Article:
HeartMath® is a program designed to build resilience and enhance coping skills in response to stress, challenges and adversity (Institute of HeartMath®, 2014) through self-regulation and the use of biofeedback technology. Many faculty from the Florida Atlantic University's Christine E. Lynn College of Nursing have become certified HeartMath® trainers and have committed to bring this program to their college community: Students, staff and faculty. This chapter describes HeartMath® and its implementation at the college. Exemplars are offered that explicate the value of the program and inspire the development of future initiatives within the University and broader community.
As I sat in the meeting listening to the requirements of a new faculty member, I could feel my anxiety building – my headache was pounding, and I was having difficulty swallowing. Would I ever be able to meet all these expectations, publish all those articles, find research money, and be a great teacher? Then I remembered, HeartMath®, and to BREATHE, change my emotional response, and recall the feel of my daughter’s arms reaching around me and telling me how much she loved me. I continued to breathe and felt myself relax, bathed in the feeling of love that thinking about her gave me. I am a good teacher, I can write an article, I can get funding – my colleagues will help me.
Okay, I can do this – one step at a time. - AnonymousTop
The theoretical framework guiding the introduction of HeartMath® into the CON’s approach to caring for self and others is guided by three distinct yet unifying approaches to caring: The FAU CON philosophic framework, Bandura’s (1991) social cognitive theory, and Grey, Schulman-Green, Knafl, and Reynolds (2015) self-management model. The usefulness of the three approaches provides a solid grounding and variable guidance for self-management interactions.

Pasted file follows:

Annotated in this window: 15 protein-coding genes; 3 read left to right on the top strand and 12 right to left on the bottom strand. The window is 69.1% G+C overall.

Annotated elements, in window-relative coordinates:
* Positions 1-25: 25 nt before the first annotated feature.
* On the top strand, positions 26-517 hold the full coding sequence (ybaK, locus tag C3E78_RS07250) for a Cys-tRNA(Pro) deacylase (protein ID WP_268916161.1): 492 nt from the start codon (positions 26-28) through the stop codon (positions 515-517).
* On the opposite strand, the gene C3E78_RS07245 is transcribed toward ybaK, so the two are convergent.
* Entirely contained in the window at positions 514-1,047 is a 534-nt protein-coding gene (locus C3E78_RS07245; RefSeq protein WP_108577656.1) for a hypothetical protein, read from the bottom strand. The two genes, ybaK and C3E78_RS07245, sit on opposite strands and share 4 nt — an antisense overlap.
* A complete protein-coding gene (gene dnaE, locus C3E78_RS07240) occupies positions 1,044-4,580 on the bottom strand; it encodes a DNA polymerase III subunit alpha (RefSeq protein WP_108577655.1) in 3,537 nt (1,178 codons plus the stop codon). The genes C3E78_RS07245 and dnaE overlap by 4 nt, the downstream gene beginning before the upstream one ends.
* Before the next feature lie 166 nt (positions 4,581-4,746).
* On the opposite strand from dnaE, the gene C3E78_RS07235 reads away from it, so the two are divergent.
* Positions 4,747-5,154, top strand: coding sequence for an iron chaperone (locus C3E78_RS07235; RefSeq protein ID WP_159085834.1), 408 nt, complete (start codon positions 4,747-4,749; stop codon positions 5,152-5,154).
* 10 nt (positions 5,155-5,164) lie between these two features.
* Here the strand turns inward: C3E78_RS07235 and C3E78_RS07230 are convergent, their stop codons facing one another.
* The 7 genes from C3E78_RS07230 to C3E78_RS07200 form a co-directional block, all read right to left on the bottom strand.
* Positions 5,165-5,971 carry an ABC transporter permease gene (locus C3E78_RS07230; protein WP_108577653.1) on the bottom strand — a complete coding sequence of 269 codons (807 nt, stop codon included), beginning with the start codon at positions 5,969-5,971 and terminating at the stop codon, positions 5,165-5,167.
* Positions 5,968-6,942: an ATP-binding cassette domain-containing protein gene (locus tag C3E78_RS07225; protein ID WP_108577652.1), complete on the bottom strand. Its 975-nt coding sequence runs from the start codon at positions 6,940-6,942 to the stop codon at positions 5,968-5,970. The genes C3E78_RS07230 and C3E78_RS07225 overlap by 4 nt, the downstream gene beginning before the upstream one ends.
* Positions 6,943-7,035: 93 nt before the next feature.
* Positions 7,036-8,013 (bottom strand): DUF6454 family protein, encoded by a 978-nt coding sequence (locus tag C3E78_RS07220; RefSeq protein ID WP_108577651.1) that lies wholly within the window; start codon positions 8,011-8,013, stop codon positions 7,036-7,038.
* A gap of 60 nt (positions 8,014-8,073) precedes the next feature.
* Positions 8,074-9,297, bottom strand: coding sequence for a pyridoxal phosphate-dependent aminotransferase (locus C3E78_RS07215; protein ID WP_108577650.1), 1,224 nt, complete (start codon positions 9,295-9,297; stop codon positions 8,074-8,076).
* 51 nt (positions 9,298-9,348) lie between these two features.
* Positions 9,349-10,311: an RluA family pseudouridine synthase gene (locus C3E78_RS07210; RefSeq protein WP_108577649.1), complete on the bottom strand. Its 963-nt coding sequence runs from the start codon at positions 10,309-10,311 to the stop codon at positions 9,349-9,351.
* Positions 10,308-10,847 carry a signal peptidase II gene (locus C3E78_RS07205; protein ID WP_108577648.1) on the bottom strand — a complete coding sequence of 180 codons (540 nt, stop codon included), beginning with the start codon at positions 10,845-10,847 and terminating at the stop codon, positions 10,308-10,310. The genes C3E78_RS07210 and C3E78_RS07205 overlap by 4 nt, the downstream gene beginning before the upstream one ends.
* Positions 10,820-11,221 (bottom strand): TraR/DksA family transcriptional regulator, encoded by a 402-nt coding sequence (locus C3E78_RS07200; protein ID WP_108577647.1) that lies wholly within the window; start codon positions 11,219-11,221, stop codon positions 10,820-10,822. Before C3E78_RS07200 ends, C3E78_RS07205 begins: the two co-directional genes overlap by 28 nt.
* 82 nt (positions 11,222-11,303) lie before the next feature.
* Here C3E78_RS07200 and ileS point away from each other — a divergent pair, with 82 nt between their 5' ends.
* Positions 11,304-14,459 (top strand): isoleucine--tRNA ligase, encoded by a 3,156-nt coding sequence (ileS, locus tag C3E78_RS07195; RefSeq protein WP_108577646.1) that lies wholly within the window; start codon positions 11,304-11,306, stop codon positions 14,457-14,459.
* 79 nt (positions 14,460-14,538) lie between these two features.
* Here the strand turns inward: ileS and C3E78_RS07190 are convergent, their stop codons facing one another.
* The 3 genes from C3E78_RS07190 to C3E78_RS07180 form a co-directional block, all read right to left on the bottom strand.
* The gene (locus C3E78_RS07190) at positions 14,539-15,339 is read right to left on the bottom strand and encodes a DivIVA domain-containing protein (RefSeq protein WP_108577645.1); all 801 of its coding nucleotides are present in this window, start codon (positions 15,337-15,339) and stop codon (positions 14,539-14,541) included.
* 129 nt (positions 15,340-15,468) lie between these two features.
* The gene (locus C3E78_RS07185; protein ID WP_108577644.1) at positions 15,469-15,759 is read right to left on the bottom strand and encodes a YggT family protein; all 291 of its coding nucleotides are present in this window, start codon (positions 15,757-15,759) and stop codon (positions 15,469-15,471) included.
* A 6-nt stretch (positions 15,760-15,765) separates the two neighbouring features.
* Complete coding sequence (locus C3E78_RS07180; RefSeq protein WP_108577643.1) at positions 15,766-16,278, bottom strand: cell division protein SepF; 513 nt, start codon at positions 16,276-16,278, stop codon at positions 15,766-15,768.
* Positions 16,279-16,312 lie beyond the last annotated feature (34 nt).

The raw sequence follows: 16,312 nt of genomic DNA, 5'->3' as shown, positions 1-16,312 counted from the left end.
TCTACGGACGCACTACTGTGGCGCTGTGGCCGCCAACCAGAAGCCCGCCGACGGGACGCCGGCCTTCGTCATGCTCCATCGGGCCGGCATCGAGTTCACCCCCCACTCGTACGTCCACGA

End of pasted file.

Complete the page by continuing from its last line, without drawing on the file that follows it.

FAU CON Philosophic Framework
Nurturing the wholeness and well-being of others in caring is the focus of nursing at FAU (FAU, 2012). This definition guides the practice of nursing in which the nurse responds uniquely to the call for caring from the one nursed. This approach is patient/client focused, grounded in compassion, and draws on the broad knowledge base of the nurse, who provides care for the whole patient/client: mind, body, and soul. The nurse asks the patient/client “What matters most to you at this moment and how can I be helpful to you?” The verbal and/or written responses to the questions then form the essence of a plan of care directed toward nurturing the wholeness and wellbeing of the patient/client. In the authors’ experience everyone has hopes and dreams of caring for themselves and of living a balanced life. Tenets of social cognition and self-regulation are helpful in supporting an individual’s desire for living a coherent life in harmony with self, others, and the environment.